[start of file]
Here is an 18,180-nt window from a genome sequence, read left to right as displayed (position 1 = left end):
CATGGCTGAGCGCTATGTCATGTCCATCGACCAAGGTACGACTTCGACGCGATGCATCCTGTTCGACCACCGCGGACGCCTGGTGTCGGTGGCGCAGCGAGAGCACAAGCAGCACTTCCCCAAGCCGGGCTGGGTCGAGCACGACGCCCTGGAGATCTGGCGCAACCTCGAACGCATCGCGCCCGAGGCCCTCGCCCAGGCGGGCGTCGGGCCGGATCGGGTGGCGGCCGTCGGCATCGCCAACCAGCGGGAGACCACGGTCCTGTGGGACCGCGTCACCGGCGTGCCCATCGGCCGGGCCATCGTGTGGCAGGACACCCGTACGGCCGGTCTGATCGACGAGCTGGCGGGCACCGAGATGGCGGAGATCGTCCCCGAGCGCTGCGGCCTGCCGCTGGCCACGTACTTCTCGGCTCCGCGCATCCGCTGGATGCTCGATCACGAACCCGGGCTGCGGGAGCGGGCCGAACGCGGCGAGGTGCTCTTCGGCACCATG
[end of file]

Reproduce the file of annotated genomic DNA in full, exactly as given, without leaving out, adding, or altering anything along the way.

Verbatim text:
Here is an 18,180-nt window from a genome sequence, read left to right as displayed (position 1 = left end):
CATGGCTGAGCGCTATGTCATGTCCATCGACCAAGGTACGACTTCGACGCGATGCATCCTGTTCGACCACCGCGGACGCCTGGTGTCGGTGGCGCAGCGAGAGCACAAGCAGCACTTCCCCAAGCCGGGCTGGGTCGAGCACGACGCCCTGGAGATCTGGCGCAACCTCGAACGCATCGCGCCCGAGGCCCTCGCCCAGGCGGGCGTCGGGCCGGATCGGGTGGCGGCCGTCGGCATCGCCAACCAGCGGGAGACCACGGTCCTGTGGGACCGCGTCACCGGCGTGCCCATCGGCCGGGCCATCGTGTGGCAGGACACCCGTACGGCCGGTCTGATCGACGAGCTGGCGGGCACCGAGATGGCGGAGATCGTCCCCGAGCGCTGCGGCCTGCCGCTGGCCACGTACTTCTCGGCTCCGCGCATCCGCTGGATGCTCGATCACGAACCCGGGCTGCGGGAGCGGGCCGAACGCGGCGAGGTGCTCTTCGGCACCATG